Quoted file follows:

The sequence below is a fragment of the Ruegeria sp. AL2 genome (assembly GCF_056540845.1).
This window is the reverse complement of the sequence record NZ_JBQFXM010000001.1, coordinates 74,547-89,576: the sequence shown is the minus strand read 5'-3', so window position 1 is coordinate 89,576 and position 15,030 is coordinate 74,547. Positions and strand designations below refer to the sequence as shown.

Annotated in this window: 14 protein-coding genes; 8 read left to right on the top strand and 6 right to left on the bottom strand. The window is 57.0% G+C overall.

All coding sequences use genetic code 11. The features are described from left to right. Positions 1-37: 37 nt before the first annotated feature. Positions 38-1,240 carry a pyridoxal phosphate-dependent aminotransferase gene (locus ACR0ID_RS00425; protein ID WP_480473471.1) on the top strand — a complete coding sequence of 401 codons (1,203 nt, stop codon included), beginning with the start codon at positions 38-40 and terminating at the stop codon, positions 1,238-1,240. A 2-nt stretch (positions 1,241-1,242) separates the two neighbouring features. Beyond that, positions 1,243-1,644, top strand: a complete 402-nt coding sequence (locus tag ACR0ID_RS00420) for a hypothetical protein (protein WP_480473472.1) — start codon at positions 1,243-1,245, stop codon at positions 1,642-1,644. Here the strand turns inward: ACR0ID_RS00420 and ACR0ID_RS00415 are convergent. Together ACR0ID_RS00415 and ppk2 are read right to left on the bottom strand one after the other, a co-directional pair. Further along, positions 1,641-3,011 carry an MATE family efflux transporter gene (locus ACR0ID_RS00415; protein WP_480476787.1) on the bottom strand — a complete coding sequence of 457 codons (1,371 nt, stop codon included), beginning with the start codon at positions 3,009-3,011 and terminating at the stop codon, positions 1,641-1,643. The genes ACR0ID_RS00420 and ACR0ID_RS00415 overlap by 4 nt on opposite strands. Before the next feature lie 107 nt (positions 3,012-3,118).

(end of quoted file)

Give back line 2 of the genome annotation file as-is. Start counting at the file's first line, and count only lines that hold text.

This window is the reverse complement of the sequence record NZ_JBQFXM010000001.1, coordinates 74,547-89,576: the sequence shown is the minus strand read 5'-3', so window position 1 is coordinate 89,576 and position 15,030 is coordinate 74,547. Positions and strand designations below refer to the sequence as shown.